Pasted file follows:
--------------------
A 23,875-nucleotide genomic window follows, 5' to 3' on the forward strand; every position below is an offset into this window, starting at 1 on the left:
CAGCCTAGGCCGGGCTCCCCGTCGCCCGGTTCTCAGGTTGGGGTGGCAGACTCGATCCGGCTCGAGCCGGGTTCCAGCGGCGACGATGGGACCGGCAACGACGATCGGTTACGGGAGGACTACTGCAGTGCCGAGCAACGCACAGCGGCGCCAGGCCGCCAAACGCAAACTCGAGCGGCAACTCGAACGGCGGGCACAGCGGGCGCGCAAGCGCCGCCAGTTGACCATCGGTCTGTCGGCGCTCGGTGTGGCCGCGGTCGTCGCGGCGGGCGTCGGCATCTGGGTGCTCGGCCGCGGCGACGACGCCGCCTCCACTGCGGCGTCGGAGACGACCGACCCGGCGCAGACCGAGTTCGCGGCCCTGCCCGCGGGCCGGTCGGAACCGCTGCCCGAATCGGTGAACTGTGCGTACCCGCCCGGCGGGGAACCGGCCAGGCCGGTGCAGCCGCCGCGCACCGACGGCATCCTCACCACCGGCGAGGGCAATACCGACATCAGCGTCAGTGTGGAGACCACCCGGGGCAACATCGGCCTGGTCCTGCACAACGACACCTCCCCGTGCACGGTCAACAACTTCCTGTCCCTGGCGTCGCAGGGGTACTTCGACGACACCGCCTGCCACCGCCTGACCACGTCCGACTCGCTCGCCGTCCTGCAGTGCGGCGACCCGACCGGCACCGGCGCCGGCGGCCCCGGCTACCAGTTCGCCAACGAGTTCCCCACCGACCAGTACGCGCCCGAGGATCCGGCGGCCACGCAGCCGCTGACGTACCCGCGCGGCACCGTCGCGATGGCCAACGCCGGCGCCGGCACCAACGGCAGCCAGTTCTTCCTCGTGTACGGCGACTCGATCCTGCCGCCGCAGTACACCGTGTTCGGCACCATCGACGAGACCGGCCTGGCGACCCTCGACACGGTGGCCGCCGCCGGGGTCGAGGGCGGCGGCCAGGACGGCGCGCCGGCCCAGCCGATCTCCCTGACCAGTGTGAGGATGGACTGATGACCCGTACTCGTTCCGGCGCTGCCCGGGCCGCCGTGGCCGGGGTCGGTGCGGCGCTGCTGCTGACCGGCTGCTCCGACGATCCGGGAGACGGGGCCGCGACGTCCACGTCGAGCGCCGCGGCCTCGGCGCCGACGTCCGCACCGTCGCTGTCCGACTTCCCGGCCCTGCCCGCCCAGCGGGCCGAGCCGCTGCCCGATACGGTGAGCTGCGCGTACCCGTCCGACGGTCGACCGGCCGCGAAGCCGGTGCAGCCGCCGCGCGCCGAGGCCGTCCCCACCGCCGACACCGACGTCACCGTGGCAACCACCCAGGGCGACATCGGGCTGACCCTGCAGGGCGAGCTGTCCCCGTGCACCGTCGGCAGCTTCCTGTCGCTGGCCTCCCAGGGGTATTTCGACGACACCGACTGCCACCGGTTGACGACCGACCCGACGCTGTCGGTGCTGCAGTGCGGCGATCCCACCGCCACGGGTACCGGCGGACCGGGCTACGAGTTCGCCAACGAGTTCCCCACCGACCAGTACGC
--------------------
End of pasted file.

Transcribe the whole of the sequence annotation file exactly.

A 23,875-nucleotide genomic window follows, 5' to 3' on the forward strand; every position below is an offset into this window, starting at 1 on the left:
CAGCCTAGGCCGGGCTCCCCGTCGCCCGGTTCTCAGGTTGGGGTGGCAGACTCGATCCGGCTCGAGCCGGGTTCCAGCGGCGACGATGGGACCGGCAACGACGATCGGTTACGGGAGGACTACTGCAGTGCCGAGCAACGCACAGCGGCGCCAGGCCGCCAAACGCAAACTCGAGCGGCAACTCGAACGGCGGGCACAGCGGGCGCGCAAGCGCCGCCAGTTGACCATCGGTCTGTCGGCGCTCGGTGTGGCCGCGGTCGTCGCGGCGGGCGTCGGCATCTGGGTGCTCGGCCGCGGCGACGACGCCGCCTCCACTGCGGCGTCGGAGACGACCGACCCGGCGCAGACCGAGTTCGCGGCCCTGCCCGCGGGCCGGTCGGAACCGCTGCCCGAATCGGTGAACTGTGCGTACCCGCCCGGCGGGGAACCGGCCAGGCCGGTGCAGCCGCCGCGCACCGACGGCATCCTCACCACCGGCGAGGGCAATACCGACATCAGCGTCAGTGTGGAGACCACCCGGGGCAACATCGGCCTGGTCCTGCACAACGACACCTCCCCGTGCACGGTCAACAACTTCCTGTCCCTGGCGTCGCAGGGGTACTTCGACGACACCGCCTGCCACCGCCTGACCACGTCCGACTCGCTCGCCGTCCTGCAGTGCGGCGACCCGACCGGCACCGGCGCCGGCGGCCCCGGCTACCAGTTCGCCAACGAGTTCCCCACCGACCAGTACGCGCCCGAGGATCCGGCGGCCACGCAGCCGCTGACGTACCCGCGCGGCACCGTCGCGATGGCCAACGCCGGCGCCGGCACCAACGGCAGCCAGTTCTTCCTCGTGTACGGCGACTCGATCCTGCCGCCGCAGTACACCGTGTTCGGCACCATCGACGAGACCGGCCTGGCGACCCTCGACACGGTGGCCGCCGCCGGGGTCGAGGGCGGCGGCCAGGACGGCGCGCCGGCCCAGCCGATCTCCCTGACCAGTGTGAGGATGGACTGATGACCCGTACTCGTTCCGGCGCTGCCCGGGCCGCCGTGGCCGGGGTCGGTGCGGCGCTGCTGCTGACCGGCTGCTCCGACGATCCGGGAGACGGGGCCGCGACGTCCACGTCGAGCGCCGCGGCCTCGGCGCCGACGTCCGCACCGTCGCTGTCCGACTTCCCGGCCCTGCCCGCCCAGCGGGCCGAGCCGCTGCCCGATACGGTGAGCTGCGCGTACCCGTCCGACGGTCGACCGGCCGCGAAGCCGGTGCAGCCGCCGCGCGCCGAGGCCGTCCCCACCGCCGACACCGACGTCACCGTGGCAACCACCCAGGGCGACATCGGGCTGACCCTGCAGGGCGAGCTGTCCCCGTGCACCGTCGGCAGCTTCCTGTCGCTGGCCTCCCAGGGGTATTTCGACGACACCGACTGCCACCGGTTGACGACCGACCCGACGCTGTCGGTGCTGCAGTGCGGCGATCCCACCGCCACGGGTACCGGCGGACCGGGCTACGAGTTCGCCAACGAGTTCCCCACCGACCAGTACGC